Hey Guys! I was reading Pete Wilson’s blog (author of Plan B and Empty Promises) a couple days ago and really enjoyed this post. I love his thoughts about making a difference instead of making a point! It reminds me of a life-changing and ministry-chaning struggle I went through a dozen years ago as I wrestled with the difference between success and significance. It doesn’t always come with applause but I want to position myself to choose significance and faithfulness. Take a look at what Pete wrote…
There’s an article in the July issue of Church Executive that just came out last week entitled “Who Speaks Up?” I was skimming the article nodding along with most of what the author was saying until I saw my name. Then all of the sudden it became personal and I stopped to reflect.
Ron Keener wrote,
“I have to wonder: Who speaks for the church now? Billy Graham is 94 in November and we miss his presence in the pulpit. Franklin Graham has a strong message but his attention is rightfully overseas and focused on the parachurch.
When CNN’s Larry King wanted a point of view from the evangelical church he went to Jerry Falwell or Pat Robertson, as if either of them really spoke for the church-at-large. Occasionally John McArthur, now 72, showed up at the “Kings Table,” and one or two other well-known preachers.
Many of the best speakers for the faith, and for the church in the world, keep busy with their own congregations and avoid the national media scene. Chuck Smith Sr. is 84 and ailing. Charles Stanley is 80. Chuck Swindoll and Jack Hayford were born in 1934.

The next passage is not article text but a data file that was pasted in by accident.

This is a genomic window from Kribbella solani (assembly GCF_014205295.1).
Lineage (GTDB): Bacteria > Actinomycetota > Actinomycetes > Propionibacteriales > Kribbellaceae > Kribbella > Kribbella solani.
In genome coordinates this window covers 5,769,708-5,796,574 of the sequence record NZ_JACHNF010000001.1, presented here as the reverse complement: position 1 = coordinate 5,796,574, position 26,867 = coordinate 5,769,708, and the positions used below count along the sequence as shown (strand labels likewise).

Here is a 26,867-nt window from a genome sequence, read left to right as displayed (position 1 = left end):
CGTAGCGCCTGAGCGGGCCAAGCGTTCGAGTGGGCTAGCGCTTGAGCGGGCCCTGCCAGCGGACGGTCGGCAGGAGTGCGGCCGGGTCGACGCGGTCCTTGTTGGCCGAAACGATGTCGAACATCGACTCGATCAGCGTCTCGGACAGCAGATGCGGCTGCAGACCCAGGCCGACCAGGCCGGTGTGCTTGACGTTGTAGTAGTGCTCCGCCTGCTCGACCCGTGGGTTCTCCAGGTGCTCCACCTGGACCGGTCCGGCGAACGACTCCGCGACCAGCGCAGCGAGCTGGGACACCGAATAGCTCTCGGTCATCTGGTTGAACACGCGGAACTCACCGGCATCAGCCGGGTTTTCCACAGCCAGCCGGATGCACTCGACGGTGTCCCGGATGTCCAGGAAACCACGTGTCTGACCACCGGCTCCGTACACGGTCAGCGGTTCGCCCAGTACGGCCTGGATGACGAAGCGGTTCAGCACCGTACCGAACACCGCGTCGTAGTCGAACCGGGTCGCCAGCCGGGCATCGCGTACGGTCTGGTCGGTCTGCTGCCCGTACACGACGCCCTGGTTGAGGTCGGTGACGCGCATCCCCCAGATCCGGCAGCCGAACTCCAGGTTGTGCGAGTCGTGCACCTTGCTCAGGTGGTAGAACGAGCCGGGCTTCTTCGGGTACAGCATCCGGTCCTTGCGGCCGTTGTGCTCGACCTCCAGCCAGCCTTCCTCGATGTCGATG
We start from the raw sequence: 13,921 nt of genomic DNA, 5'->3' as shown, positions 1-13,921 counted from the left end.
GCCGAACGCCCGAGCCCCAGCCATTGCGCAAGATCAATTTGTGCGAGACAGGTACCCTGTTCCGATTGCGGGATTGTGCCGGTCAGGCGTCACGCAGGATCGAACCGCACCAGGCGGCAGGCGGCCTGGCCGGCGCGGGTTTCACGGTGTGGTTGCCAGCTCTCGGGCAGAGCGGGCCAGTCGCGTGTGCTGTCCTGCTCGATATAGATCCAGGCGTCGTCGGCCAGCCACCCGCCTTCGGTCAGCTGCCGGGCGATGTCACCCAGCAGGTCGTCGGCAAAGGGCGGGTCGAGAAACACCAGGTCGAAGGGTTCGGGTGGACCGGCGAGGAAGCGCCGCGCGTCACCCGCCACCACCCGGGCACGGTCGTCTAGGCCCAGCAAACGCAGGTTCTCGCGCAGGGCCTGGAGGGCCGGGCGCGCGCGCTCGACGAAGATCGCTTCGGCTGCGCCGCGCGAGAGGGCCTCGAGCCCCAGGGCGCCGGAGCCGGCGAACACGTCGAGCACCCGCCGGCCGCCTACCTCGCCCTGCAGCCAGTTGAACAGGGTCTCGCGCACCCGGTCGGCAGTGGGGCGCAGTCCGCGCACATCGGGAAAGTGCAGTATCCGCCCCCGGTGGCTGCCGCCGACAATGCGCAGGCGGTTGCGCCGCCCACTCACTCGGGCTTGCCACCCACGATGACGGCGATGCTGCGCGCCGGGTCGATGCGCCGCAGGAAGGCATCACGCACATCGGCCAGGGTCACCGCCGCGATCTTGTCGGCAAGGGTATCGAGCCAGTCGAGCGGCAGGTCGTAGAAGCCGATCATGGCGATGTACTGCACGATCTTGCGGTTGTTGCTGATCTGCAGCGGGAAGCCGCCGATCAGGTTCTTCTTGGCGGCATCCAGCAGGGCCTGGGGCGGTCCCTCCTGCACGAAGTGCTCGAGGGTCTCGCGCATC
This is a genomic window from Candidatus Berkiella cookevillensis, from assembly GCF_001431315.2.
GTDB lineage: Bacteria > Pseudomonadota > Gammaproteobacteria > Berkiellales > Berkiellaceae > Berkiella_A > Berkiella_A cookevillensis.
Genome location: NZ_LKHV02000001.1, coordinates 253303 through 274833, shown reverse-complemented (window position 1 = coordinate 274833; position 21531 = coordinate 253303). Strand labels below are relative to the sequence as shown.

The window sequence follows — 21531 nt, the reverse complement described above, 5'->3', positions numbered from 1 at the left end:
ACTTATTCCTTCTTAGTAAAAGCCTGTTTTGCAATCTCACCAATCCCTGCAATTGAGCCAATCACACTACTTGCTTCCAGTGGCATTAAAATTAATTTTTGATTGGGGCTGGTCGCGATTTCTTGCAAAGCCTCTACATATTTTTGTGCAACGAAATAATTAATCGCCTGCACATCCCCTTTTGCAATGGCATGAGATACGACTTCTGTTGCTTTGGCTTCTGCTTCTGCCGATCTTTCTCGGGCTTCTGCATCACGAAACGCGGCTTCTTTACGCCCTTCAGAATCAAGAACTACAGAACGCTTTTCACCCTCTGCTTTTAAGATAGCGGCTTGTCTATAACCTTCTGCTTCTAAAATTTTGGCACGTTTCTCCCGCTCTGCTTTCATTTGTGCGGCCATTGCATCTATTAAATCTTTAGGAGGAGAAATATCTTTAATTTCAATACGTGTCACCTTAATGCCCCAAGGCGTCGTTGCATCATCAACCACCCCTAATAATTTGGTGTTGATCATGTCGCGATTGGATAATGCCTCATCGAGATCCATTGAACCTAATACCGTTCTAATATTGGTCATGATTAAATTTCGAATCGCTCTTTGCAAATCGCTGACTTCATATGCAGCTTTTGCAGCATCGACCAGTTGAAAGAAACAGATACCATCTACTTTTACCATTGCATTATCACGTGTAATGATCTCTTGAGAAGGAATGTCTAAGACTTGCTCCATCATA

“Where are the “young bucks” within the church who bring it fresh thinking? And I don’t mean universalist Rob Bell. Such as David Platt, Pete Wilson, Mark Batterson, Randy Frazee or Rick Rusaw? They are so silent.
The church is under attack like no other time, and if responsible church men and women don’t speak up on its behalf int these turbulent social and cultural times, other, not so well meaning, will.
I appreciate Ron Keener and his concern even if he did somewhat call me out. I understand what’s he’s saying and he asks some valid questions.
Here’s my thoughts on this.
I’ve never felt called or led to be a talking head for the evangelical church. My understanding is that talking heads make points. I don’t want my life and ministry to be about making points.
To borrow a line from Andy Stanley, “I rather make a difference than a point“.
Sure, I can go on television and make some “points”, maybe gain a few fans, get the applause of some church people. But in the process I alienate the very people that are far from God who I want to reach through my ministry.
Maybe it’s just me, but I’ve seen very few lives changes with preachers engaging the media and making very well crafted points. I’m not sure anyone cares about our points. I’m afraid that in making our points we forget about the very people we’re trying to reach with our points. There’s nothing wrong with making points, I just think we might have a greater calling.
I’ll make some points in a message.
I’ll make some points in my books.
Along the way I hope some of my points may make you think, question, or even take action.
But more than anything. I want my life and ministry to be focused on making a difference.
So if the evangelical church is looking for a talking head that will cruise the media circuits trying to make points… I think I’ll pass.
If the evangelical church is looking for some pastors that want to go out and make a point by first making a difference… then you can count me in.
*If you’d like to visit Pete’s blog and see the original post, just click the link below: